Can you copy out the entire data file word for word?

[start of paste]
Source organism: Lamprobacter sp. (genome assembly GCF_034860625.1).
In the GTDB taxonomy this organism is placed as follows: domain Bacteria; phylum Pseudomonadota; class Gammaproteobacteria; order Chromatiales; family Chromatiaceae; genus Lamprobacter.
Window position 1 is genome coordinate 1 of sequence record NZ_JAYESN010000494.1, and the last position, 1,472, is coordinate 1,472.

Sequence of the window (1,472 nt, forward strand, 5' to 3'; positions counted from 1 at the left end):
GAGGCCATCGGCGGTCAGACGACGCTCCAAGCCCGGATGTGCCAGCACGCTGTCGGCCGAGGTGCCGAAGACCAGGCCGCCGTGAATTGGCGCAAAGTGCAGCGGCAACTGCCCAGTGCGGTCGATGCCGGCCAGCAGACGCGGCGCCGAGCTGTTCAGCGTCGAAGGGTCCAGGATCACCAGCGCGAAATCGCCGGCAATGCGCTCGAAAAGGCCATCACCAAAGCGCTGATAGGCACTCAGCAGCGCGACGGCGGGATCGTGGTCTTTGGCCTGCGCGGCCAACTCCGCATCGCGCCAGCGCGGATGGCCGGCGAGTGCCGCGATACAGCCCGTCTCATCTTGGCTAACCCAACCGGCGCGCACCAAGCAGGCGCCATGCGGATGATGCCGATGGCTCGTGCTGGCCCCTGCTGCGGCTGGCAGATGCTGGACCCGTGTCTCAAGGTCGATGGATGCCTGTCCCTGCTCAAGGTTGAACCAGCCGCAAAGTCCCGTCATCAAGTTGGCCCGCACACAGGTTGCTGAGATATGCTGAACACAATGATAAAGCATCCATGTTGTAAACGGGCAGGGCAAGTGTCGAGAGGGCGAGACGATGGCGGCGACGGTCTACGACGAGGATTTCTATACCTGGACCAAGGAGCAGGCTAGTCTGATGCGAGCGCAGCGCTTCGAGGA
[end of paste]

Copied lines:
Source organism: Lamprobacter sp. (genome assembly GCF_034860625.1).
In the GTDB taxonomy this organism is placed as follows: domain Bacteria; phylum Pseudomonadota; class Gammaproteobacteria; order Chromatiales; family Chromatiaceae; genus Lamprobacter.
Window position 1 is genome coordinate 1 of sequence record NZ_JAYESN010000494.1, and the last position, 1,472, is coordinate 1,472.

Sequence of the window (1,472 nt, forward strand, 5' to 3'; positions counted from 1 at the left end):
GAGGCCATCGGCGGTCAGACGACGCTCCAAGCCCGGATGTGCCAGCACGCTGTCGGCCGAGGTGCCGAAGACCAGGCCGCCGTGAATTGGCGCAAAGTGCAGCGGCAACTGCCCAGTGCGGTCGATGCCGGCCAGCAGACGCGGCGCCGAGCTGTTCAGCGTCGAAGGGTCCAGGATCACCAGCGCGAAATCGCCGGCAATGCGCTCGAAAAGGCCATCACCAAAGCGCTGATAGGCACTCAGCAGCGCGACGGCGGGATCGTGGTCTTTGGCCTGCGCGGCCAACTCCGCATCGCGCCAGCGCGGATGGCCGGCGAGTGCCGCGATACAGCCCGTCTCATCTTGGCTAACCCAACCGGCGCGCACCAAGCAGGCGCCATGCGGATGATGCCGATGGCTCGTGCTGGCCCCTGCTGCGGCTGGCAGATGCTGGACCCGTGTCTCAAGGTCGATGGATGCCTGTCCCTGCTCAAGGTTGAACCAGCCGCAAAGTCCCGTCATCAAGTTGGCCCGCACACAGGTTGCTGAGATATGCTGAACACAATGATAAAGCATCCATGTTGTAAACGGGCAGGGCAAGTGTCGAGAGGGCGAGACGATGGCGGCGACGGTCTACGACGAGGATTTCTATACCTGGACCAAGGAGCAGGCTAGTCTGATGCGAGCGCAGCGCTTCGAGGA